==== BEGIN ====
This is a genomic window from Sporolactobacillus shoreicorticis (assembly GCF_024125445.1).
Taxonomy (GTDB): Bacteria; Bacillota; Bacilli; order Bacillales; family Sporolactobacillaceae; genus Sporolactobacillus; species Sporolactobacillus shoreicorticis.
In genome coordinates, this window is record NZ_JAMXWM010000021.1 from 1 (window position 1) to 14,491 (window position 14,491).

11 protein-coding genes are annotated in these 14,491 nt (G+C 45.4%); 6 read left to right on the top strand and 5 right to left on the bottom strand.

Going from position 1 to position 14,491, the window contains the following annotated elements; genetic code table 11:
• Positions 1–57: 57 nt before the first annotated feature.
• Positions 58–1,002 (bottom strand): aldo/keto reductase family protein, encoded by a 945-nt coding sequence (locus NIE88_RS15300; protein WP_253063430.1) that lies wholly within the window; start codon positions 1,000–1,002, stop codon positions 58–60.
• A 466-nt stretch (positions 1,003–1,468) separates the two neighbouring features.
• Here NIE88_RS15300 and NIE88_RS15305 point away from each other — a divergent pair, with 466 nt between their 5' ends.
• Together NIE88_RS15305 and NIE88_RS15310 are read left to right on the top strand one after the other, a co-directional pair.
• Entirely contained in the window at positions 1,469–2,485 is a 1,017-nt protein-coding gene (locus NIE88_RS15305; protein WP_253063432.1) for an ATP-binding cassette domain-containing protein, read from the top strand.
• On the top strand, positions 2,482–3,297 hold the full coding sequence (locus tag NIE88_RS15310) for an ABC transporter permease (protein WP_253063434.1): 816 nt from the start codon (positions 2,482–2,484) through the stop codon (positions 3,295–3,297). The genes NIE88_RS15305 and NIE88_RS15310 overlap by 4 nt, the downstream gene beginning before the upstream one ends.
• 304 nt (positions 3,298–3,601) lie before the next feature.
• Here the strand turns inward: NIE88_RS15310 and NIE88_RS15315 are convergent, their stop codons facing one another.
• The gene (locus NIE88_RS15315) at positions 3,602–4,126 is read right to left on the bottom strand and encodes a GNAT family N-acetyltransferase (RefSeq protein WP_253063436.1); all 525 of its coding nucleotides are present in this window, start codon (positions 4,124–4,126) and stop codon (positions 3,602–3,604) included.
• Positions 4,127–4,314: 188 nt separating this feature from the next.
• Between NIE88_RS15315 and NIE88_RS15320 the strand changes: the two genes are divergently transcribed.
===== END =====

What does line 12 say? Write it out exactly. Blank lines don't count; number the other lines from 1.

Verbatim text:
• On the top strand, positions 2,482–3,297 hold the full coding sequence (locus tag NIE88_RS15310) for an ABC transporter permease (protein WP_253063434.1): 816 nt from the start codon (positions 2,482–2,484) through the stop codon (positions 3,295–3,297). The genes NIE88_RS15305 and NIE88_RS15310 overlap by 4 nt, the downstream gene beginning before the upstream one ends.